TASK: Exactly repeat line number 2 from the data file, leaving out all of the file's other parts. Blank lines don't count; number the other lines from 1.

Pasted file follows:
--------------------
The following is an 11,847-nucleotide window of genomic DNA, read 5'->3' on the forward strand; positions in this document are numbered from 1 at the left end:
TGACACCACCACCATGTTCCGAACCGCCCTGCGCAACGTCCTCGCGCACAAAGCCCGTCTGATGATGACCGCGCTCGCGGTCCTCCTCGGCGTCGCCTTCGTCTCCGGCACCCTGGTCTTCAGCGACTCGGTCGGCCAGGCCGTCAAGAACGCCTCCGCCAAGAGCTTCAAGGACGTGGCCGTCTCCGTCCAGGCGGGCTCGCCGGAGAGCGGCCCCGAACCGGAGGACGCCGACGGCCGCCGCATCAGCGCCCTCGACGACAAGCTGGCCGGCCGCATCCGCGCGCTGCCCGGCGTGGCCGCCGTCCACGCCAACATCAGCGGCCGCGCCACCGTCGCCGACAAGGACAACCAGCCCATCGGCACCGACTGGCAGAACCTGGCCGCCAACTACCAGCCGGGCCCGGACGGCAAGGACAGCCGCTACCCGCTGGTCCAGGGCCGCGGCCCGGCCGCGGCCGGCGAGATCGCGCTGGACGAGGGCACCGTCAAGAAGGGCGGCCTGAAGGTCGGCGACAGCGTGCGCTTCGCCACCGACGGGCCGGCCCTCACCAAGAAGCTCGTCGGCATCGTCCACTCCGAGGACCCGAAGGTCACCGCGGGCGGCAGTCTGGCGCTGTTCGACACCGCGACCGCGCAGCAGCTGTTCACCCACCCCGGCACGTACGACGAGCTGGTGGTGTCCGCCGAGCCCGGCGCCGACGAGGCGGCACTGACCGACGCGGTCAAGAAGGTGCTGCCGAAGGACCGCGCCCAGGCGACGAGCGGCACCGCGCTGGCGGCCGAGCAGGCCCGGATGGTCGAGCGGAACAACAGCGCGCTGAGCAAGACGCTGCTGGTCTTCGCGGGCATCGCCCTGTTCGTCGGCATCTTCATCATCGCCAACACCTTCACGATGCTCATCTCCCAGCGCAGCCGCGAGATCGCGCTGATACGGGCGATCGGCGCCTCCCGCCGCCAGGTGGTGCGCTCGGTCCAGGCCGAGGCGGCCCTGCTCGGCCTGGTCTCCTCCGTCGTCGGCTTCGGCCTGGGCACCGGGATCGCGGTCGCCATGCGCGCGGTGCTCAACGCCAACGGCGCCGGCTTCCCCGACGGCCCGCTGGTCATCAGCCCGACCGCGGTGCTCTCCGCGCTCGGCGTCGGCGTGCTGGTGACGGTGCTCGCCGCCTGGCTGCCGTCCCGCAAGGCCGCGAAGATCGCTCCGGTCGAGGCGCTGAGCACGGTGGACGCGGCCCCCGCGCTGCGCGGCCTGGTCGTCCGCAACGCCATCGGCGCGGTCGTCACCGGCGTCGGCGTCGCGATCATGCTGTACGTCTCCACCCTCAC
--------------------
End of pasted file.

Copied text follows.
TGACACCACCACCATGTTCCGAACCGCCCTGCGCAACGTCCTCGCGCACAAAGCCCGTCTGATGATGACCGCGCTCGCGGTCCTCCTCGGCGTCGCCTTCGTCTCCGGCACCCTGGTCTTCAGCGACTCGGTCGGCCAGGCCGTCAAGAACGCCTCCGCCAAGAGCTTCAAGGACGTGGCCGTCTCCGTCCAGGCGGGCTCGCCGGAGAGCGGCCCCGAACCGGAGGACGCCGACGGCCGCCGCATCAGCGCCCTCGACGACAAGCTGGCCGGCCGCATCCGCGCGCTGCCCGGCGTGGCCGCCGTCCACGCCAACATCAGCGGCCGCGCCACCGTCGCCGACAAGGACAACCAGCCCATCGGCACCGACTGGCAGAACCTGGCCGCCAACTACCAGCCGGGCCCGGACGGCAAGGACAGCCGCTACCCGCTGGTCCAGGGCCGCGGCCCGGCCGCGGCCGGCGAGATCGCGCTGGACGAGGGCACCGTCAAGAAGGGCGGCCTGAAGGTCGGCGACAGCGTGCGCTTCGCCACCGACGGGCCGGCCCTCACCAAGAAGCTCGTCGGCATCGTCCACTCCGAGGACCCGAAGGTCACCGCGGGCGGCAGTCTGGCGCTGTTCGACACCGCGACCGCGCAGCAGCTGTTCACCCACCCCGGCACGTACGACGAGCTGGTGGTGTCCGCCGAGCCCGGCGCCGACGAGGCGGCACTGACCGACGCGGTCAAGAAGGTGCTGCCGAAGGACCGCGCCCAGGCGACGAGCGGCACCGCGCTGGCGGCCGAGCAGGCCCGGATGGTCGAGCGGAACAACAGCGCGCTGAGCAAGACGCTGCTGGTCTTCGCGGGCATCGCCCTGTTCGTCGGCATCTTCATCATCGCCAACACCTTCACGATGCTCATCTCCCAGCGCAGCCGCGAGATCGCGCTGATACGGGCGATCGGCGCCTCCCGCCGCCAGGTGGTGCGCTCGGTCCAGGCCGAGGCGGCCCTGCTCGGCCTGGTCTCCTCCGTCGTCGGCTTCGGCCTGGGCACCGGGATCGCGGTCGCCATGCGCGCGGTGCTCAACGCCAACGGCGCCGGCTTCCCCGACGGCCCGCTGGTCATCAGCCCGACCGCGGTGCTCTCCGCGCTCGGCGTCGGCGTGCTGGTGACGGTGCTCGCCGCCTGGCTGCCGTCCCGCAAGGCCGCGAAGATCGCTCCGGTCGAGGCGCTGAGCACGGTGGACGCGGCCCCCGCGCTGCGCGGCCTGGTCGTCCGCAACGCCATCGGCGCGGTCGTCACCGGCGTCGGCGTCGCGATCATGCTGTACGTCTCCACCCTCAC